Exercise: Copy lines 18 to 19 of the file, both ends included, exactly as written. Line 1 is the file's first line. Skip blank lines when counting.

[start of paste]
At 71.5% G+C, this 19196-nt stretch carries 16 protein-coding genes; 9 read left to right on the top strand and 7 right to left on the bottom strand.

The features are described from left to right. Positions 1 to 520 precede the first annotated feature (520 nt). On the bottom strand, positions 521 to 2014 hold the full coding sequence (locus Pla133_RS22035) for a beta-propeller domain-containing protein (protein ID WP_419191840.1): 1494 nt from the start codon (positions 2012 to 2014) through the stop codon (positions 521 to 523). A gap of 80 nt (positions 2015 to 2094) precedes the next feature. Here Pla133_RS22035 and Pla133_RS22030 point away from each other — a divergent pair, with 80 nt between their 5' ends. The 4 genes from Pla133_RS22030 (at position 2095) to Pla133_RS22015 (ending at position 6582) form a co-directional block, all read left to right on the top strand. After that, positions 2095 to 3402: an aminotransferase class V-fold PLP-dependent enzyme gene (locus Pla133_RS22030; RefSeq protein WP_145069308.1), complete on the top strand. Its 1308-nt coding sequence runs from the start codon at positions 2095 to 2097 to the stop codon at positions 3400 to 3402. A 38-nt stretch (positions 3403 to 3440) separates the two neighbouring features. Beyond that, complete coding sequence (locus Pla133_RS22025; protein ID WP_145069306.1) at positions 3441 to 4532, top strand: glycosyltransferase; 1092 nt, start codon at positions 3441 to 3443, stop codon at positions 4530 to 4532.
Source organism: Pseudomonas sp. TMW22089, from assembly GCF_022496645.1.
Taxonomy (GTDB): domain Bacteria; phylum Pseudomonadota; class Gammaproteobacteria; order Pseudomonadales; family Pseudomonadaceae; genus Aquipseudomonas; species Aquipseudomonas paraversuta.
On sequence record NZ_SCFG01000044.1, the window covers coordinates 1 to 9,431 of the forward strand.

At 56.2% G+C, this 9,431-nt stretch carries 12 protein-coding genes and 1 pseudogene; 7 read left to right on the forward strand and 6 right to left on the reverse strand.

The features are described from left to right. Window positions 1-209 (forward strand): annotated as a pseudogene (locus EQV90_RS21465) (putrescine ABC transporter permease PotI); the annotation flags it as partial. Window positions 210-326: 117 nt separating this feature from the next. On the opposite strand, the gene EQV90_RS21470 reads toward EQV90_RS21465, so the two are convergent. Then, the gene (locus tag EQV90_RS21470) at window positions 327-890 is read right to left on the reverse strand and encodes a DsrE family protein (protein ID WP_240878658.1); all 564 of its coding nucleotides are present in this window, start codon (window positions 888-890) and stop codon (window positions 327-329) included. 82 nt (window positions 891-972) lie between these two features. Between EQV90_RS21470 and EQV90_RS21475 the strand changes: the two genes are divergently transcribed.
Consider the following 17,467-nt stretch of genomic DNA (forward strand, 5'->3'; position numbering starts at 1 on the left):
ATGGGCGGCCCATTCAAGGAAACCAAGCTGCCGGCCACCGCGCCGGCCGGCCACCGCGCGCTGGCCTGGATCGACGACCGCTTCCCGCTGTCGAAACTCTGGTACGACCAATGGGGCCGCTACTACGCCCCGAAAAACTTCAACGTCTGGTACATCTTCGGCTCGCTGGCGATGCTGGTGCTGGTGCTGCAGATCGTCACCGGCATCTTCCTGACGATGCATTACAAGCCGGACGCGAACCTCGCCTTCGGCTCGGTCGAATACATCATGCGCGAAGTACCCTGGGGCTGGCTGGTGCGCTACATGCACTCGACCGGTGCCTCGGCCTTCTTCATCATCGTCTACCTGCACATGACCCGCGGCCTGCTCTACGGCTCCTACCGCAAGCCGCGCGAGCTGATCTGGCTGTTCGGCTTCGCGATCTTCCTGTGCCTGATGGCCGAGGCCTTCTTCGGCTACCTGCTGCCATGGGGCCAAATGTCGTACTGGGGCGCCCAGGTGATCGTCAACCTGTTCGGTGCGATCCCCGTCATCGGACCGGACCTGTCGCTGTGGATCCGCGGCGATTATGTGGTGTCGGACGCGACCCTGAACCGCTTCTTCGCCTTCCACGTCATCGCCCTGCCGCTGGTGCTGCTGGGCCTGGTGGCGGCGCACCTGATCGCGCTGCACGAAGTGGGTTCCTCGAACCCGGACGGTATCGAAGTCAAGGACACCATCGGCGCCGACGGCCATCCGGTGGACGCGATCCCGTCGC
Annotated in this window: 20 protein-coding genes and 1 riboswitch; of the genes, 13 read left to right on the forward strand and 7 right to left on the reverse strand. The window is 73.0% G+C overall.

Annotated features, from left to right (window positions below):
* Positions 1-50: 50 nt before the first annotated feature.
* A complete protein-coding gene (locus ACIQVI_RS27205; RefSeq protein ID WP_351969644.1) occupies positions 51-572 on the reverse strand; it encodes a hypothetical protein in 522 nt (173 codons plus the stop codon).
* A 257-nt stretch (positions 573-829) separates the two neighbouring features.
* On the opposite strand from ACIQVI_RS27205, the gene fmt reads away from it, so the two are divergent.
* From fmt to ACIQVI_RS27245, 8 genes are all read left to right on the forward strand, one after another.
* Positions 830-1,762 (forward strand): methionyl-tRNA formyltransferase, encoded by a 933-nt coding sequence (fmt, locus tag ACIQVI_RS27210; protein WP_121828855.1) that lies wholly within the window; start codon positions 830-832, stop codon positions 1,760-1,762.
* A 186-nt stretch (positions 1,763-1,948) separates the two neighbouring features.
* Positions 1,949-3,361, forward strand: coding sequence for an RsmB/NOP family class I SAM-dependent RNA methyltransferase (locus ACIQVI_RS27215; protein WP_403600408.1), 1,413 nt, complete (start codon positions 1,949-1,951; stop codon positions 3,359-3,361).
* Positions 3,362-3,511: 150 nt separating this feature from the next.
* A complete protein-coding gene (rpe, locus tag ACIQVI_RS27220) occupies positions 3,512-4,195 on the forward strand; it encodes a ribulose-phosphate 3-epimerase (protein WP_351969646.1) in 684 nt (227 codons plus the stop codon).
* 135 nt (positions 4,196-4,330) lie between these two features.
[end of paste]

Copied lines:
* A 186-nt stretch (positions 1,763-1,948) separates the two neighbouring features.
* Positions 1,949-3,361, forward strand: coding sequence for an RsmB/NOP family class I SAM-dependent RNA methyltransferase (locus ACIQVI_RS27215; protein WP_403600408.1), 1,413 nt, complete (start codon positions 1,949-1,951; stop codon positions 3,359-3,361).